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Classic Cookbooks: Mulligatawny Soup

Until last week I never met a mulligatawny soup I liked. It wasn't that I hated the ones I was introduced to; it was more that they were watery, wan, and forgettable. Usually they were included as part of some deal at an Indian restaurant. I was torn between feeling sorry for mulligatawny, clinging to its place on the menu for people scared to order anything else, and vaguely disdaining it as an Anglo imposition on the Indian table.

Madhur Jaffrey's recipe intrigued me, though, because it is made with meat and thickened with chickpea flour. Mulligatawny takes so many different forms that it seems almost silly to group all these soups under one name, but most of them do seem to be chicken based and have nothing to do with chickpea flour. I had to try this version, and I'm very glad I did.

This is a thick and satisfying soup with a wonderful flavor. The best way I can think to describe it is intriguing--each spoonful was delightful in itself but also made me eager to take the next bite for another chance to try to sort out everything I was tasting. The spices are very nicely balanced, a shot of lemon juice perks everything up at the end, and cayenne pepper makes it just spicy enough (for me, at least). I did not have the white poppy seeds she calls for, which worried me since a tablespoon sounds like a lot; but she says to skip them instead of making a replacement, and in the end I didn't miss them. My only complaint is that the recipe makes only a scant four cups of soup, which was barely enough for our dinner (two people, soup and salad). I'll definitely double it next time.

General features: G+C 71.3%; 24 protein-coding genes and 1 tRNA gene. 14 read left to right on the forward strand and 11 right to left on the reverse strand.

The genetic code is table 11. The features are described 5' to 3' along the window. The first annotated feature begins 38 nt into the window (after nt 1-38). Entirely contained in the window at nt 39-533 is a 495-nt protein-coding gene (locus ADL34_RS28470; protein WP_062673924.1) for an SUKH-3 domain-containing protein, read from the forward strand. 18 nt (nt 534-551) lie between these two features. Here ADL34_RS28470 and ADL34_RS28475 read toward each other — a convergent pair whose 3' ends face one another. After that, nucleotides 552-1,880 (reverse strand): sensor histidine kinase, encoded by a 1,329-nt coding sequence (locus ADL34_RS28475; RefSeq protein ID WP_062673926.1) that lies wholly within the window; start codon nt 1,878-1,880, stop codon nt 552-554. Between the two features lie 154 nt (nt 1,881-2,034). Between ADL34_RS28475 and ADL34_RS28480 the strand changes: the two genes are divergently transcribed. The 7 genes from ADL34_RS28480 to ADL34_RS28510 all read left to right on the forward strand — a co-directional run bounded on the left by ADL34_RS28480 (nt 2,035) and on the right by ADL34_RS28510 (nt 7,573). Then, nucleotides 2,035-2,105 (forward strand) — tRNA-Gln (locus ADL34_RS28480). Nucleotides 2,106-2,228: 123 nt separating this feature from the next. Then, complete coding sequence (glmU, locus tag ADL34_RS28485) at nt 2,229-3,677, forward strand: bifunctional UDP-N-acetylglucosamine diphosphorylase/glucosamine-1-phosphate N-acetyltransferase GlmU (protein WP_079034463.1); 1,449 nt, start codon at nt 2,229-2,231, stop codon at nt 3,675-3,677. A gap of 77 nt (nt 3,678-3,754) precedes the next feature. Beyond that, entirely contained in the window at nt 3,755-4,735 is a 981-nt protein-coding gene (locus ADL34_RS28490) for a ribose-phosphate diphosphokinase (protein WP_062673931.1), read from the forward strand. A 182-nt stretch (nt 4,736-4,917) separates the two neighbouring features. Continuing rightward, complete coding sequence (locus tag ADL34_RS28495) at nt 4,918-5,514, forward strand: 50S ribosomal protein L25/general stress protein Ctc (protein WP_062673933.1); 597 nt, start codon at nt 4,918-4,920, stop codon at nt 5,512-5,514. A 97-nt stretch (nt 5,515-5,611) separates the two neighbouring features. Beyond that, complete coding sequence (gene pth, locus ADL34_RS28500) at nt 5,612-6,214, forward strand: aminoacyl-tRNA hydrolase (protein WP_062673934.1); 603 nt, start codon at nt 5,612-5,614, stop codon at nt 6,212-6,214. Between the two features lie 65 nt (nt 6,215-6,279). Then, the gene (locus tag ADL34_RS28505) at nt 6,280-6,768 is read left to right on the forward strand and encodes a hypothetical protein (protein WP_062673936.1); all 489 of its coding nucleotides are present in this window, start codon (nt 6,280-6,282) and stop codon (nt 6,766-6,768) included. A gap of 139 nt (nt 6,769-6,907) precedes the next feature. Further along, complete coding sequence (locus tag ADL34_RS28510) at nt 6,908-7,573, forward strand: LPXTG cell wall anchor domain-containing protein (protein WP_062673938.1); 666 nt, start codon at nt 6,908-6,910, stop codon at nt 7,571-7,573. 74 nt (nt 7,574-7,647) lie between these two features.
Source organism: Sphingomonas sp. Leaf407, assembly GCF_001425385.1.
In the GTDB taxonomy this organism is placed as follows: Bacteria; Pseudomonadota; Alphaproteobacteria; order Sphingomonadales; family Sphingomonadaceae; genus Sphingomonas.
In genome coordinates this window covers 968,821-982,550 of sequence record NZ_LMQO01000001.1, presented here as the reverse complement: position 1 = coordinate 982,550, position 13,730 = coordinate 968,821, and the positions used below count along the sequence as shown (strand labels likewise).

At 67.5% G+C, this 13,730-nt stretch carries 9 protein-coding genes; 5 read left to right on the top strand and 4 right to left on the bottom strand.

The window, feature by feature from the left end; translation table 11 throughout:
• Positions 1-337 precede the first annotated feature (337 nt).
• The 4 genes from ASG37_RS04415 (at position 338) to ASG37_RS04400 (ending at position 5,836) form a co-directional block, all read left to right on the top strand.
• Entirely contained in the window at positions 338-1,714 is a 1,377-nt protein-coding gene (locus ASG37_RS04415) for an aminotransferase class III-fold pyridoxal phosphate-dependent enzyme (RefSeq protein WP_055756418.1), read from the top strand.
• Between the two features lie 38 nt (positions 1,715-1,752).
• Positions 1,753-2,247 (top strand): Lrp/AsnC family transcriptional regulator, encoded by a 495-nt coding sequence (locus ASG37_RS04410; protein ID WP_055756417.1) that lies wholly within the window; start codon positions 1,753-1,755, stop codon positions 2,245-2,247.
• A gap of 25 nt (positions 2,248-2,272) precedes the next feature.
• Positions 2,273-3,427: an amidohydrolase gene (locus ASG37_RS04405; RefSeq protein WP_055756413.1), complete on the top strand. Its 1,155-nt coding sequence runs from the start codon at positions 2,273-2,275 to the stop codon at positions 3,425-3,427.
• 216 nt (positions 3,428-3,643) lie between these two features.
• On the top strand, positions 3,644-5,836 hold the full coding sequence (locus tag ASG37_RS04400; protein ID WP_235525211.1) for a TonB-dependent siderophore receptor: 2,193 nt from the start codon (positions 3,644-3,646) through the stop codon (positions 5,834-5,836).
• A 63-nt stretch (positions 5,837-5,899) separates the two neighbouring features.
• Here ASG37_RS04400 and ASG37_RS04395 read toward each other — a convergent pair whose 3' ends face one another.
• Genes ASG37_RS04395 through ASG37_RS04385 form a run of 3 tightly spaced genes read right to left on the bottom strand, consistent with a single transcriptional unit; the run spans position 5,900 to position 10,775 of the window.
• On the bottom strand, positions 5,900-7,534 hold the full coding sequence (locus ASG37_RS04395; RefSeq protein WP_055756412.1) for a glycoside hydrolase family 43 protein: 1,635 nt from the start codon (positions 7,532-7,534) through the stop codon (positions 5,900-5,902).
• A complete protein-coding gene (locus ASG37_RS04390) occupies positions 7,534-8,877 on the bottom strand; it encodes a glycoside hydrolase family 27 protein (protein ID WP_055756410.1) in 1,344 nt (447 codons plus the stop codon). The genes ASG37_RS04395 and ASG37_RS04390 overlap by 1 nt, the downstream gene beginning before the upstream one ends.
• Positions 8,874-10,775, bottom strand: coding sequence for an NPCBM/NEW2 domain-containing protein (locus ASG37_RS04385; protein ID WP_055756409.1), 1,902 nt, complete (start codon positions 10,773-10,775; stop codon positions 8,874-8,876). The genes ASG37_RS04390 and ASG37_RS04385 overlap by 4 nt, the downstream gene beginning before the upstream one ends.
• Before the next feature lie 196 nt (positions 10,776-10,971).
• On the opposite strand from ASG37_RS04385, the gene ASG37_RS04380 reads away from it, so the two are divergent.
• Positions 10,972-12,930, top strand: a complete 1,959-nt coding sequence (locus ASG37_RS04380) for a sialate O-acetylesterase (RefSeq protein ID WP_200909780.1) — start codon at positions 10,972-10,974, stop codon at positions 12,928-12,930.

About the author: Robin Bellinger recently escaped a career in book publishing, which was cutting into her cooking time. Now she's a freelance editor and can bake bread on Tuesday afternoon if she feels like it. She lives in Midtown Manhattan with her husband and blogs about cooking and crafting at home*economics.

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